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What is COPD? It stands for chronic obstructive pulmonary disease, and it typically describes two conditions: emphysema and chronic bronchitis. Some people suffer from just one of these conditions, but most people with COPD have both—and both can seriously affect your lungs. In fact, COPD is one of the most lethal conditions on the respiratory disorders list.
Inside your lungs, there’s a branching system of progressively smaller tubes (called bronchial tubes), at the end of which are air sacs (called alveoli). The alveoli have very thin walls, and are surrounded by capillaries (the smallest blood vessels). When you breathe in, oxygen and carbon dioxide travel through the bronchioles to the alveoli, and then pass through into the capillaries, where they are absorbed by red blood cells.
This “oxygenated” blood travels to the heart, and then the rest of the body. At the same time, carbon dioxide from the blood in the capillaries passes into the alveoli, to be passed out of the body when you exhale. But the conditions that underpin COPD can prevent this process from happening in the way it should.
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What Is Emphysema?
Is COPD the same as emphysema? No—but emphysema can underpin COPD, and here’s why. The bronchioles and alveoli inside the lungs are normally very elastic, easily stretching and then returning to their original size as you breathe.
But with emphysema, the thin walls between many of the alveoli are destroyed, and they (and the bronchioles that lead to them) are no longer able to return to their original shape during exhalation. Some of the airways collapse entirely, and this means that some alveoli don’t properly deflate. When airways collapse and alveoli are destroyed, air gets trapped in the lungs. This causes parts of the lung to become enlarged.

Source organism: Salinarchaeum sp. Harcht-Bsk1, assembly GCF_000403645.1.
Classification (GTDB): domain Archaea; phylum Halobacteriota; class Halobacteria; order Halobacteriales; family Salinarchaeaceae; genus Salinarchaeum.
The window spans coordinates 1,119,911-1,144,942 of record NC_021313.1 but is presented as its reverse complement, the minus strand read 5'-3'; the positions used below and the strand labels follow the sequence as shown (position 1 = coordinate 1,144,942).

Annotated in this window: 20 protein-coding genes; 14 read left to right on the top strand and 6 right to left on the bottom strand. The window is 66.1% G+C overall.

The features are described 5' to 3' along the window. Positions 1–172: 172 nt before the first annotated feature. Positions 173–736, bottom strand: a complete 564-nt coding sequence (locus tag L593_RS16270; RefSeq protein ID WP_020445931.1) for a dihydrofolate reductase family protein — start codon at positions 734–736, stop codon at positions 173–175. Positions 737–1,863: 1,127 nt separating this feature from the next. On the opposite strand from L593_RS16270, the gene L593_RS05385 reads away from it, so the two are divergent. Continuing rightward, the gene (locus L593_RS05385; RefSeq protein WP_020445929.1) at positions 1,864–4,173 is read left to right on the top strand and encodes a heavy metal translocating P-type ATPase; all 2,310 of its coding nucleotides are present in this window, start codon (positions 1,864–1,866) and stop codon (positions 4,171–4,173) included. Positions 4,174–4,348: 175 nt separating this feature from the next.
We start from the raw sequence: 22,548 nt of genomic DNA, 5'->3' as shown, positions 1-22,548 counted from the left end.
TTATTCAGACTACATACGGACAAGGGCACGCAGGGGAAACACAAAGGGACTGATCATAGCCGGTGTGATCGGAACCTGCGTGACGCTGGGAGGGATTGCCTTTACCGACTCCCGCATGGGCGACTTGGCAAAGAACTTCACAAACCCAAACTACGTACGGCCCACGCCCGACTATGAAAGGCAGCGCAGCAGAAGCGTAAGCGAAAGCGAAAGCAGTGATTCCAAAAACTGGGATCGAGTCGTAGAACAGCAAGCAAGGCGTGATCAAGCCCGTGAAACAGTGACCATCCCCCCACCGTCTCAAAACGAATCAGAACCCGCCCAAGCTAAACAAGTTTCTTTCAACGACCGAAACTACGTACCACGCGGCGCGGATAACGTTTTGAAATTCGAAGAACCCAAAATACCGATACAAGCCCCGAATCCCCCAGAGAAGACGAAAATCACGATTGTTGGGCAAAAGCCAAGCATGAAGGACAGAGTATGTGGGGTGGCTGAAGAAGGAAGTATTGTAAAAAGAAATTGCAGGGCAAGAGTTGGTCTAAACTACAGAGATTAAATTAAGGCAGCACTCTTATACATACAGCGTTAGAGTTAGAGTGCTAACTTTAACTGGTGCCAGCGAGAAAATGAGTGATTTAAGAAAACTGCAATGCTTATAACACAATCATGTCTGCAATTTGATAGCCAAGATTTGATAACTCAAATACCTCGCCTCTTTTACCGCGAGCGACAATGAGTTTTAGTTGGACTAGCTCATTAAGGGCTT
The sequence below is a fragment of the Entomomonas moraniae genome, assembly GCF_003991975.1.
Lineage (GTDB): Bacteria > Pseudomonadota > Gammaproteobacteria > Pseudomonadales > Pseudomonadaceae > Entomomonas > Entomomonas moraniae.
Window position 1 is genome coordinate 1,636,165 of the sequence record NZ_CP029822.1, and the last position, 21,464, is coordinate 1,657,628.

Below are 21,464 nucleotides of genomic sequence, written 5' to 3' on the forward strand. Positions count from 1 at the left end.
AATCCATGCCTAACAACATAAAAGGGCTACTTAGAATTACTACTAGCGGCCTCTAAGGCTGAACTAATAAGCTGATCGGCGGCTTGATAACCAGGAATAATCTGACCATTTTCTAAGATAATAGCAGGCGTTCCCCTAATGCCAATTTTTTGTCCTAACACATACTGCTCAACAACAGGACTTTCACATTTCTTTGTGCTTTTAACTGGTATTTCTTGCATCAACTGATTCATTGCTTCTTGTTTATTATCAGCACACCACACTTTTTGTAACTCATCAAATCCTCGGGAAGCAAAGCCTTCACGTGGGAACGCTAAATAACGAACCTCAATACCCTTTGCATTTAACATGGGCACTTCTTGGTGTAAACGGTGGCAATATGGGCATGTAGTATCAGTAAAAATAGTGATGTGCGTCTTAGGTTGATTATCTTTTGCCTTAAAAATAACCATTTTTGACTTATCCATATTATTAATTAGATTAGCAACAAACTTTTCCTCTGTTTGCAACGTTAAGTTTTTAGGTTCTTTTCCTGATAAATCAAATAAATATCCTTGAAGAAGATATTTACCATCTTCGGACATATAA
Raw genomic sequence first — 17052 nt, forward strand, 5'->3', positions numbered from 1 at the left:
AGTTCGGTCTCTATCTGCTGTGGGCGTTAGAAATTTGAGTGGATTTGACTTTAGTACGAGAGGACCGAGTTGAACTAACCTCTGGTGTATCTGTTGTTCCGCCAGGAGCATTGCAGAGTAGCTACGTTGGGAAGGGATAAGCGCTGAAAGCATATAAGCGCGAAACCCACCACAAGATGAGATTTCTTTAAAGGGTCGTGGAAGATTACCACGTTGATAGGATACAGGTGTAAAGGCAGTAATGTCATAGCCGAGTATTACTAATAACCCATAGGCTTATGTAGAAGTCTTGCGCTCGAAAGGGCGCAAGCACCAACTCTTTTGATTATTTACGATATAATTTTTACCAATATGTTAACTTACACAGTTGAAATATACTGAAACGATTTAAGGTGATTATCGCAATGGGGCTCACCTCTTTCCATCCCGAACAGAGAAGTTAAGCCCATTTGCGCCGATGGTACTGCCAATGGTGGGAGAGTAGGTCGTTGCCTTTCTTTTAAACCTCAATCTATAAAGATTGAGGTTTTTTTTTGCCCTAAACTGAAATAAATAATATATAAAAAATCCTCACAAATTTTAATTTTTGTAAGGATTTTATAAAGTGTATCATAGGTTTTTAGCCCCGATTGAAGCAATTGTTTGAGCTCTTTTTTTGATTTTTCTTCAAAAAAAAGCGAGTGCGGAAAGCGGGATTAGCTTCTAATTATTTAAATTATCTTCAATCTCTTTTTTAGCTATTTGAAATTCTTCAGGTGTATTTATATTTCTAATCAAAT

Destruction of the alveoli also hampers the exchange of oxygen and carbon dioxide, and this leads to too little oxygen and too much carbon dioxide in the blood.
Chronic Bronchitis Symptoms
When you ask “What is COPD?” you also need to consider chronic bronchitis, another serious condition on the lung diseases list. It’s caused by inflammation in the airways, and an increase in the production of mucus.
Inhaled tobacco smoke and other noxious particles cause lung inflammation. In the airways, the presence of harmful substances also sparks the increased production of mucus to help move the substance out of the lungs.
Under normal circumstances, once the infection or foreign substance has been eliminated, any inflammation and excess mucus production subside. In people with COPD, the inflammation and excess mucus production persist.
In addition, inhaled tobacco smoke can damage cilia: the tiny hair-like projections that normally help to sweep mucus out of the lungs, and expel toxic substances. Constant inflammation in the airways, along with an overabundance of mucus, narrows the bronchioles. This can cause difficulty breathing, and a chronic cough.
What Causes COPD?
What is COPD’s typical cause? Generally, it occurs as a result of repeated exposure of the lungs and airways to irritants, most commonly smoke from cigarettes, cigars, and pipes. But other factors also may come into play, including genetics and air pollution.
Smoking: COPD most often affects people over age 40, who have smoked a pack of cigarettes a day for 10 or more years. Pipe and cigar smoking also can decrease lung function, give you lung problem symptoms, and increase the chance of COPD, even in people who have never smoked cigarettes. Recent research suggests that e-cigarettes also may be harmful to the lungs.